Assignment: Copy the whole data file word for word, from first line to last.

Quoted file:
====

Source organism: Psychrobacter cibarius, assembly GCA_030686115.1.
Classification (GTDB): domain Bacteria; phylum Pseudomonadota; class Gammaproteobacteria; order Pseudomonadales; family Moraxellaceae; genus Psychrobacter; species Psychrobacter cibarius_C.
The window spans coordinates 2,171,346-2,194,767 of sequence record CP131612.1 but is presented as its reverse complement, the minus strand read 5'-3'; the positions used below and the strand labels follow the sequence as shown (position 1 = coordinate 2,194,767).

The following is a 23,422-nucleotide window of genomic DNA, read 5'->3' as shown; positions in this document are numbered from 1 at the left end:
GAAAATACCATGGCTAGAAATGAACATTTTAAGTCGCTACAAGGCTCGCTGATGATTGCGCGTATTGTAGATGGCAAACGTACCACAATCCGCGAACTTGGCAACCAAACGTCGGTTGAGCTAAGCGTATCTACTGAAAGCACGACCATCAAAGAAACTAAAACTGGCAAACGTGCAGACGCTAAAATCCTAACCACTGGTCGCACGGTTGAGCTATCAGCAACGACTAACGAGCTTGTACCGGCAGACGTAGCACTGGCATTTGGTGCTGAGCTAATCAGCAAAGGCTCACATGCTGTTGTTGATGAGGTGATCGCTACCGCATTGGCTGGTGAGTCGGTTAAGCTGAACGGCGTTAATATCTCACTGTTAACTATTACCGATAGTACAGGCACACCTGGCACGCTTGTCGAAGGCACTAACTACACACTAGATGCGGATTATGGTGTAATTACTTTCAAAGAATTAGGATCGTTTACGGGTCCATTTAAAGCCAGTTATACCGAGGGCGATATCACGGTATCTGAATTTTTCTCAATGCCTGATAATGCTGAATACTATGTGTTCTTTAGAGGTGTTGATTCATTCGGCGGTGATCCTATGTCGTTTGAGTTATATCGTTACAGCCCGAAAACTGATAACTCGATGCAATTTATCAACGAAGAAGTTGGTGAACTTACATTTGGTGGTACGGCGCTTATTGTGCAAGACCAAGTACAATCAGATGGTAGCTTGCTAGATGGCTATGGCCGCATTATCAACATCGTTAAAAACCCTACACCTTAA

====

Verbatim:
Source organism: Psychrobacter cibarius, assembly GCA_030686115.1.
Classification (GTDB): domain Bacteria; phylum Pseudomonadota; class Gammaproteobacteria; order Pseudomonadales; family Moraxellaceae; genus Psychrobacter; species Psychrobacter cibarius_C.
The window spans coordinates 2,171,346-2,194,767 of sequence record CP131612.1 but is presented as its reverse complement, the minus strand read 5'-3'; the positions used below and the strand labels follow the sequence as shown (position 1 = coordinate 2,194,767).

The following is a 23,422-nucleotide window of genomic DNA, read 5'->3' as shown; positions in this document are numbered from 1 at the left end:
GAAAATACCATGGCTAGAAATGAACATTTTAAGTCGCTACAAGGCTCGCTGATGATTGCGCGTATTGTAGATGGCAAACGTACCACAATCCGCGAACTTGGCAACCAAACGTCGGTTGAGCTAAGCGTATCTACTGAAAGCACGACCATCAAAGAAACTAAAACTGGCAAACGTGCAGACGCTAAAATCCTAACCACTGGTCGCACGGTTGAGCTATCAGCAACGACTAACGAGCTTGTACCGGCAGACGTAGCACTGGCATTTGGTGCTGAGCTAATCAGCAAAGGCTCACATGCTGTTGTTGATGAGGTGATCGCTACCGCATTGGCTGGTGAGTCGGTTAAGCTGAACGGCGTTAATATCTCACTGTTAACTATTACCGATAGTACAGGCACACCTGGCACGCTTGTCGAAGGCACTAACTACACACTAGATGCGGATTATGGTGTAATTACTTTCAAAGAATTAGGATCGTTTACGGGTCCATTTAAAGCCAGTTATACCGAGGGCGATATCACGGTATCTGAATTTTTCTCAATGCCTGATAATGCTGAATACTATGTGTTCTTTAGAGGTGTTGATTCATTCGGCGGTGATCCTATGTCGTTTGAGTTATATCGTTACAGCCCGAAAACTGATAACTCGATGCAATTTATCAACGAAGAAGTTGGTGAACTTACATTTGGTGGTACGGCGCTTATTGTGCAAGACCAAGTACAATCAGATGGTAGCTTGCTAGATGGCTATGGCCGCATTATCAACATCGTTAAAAACCCTACACCTTAA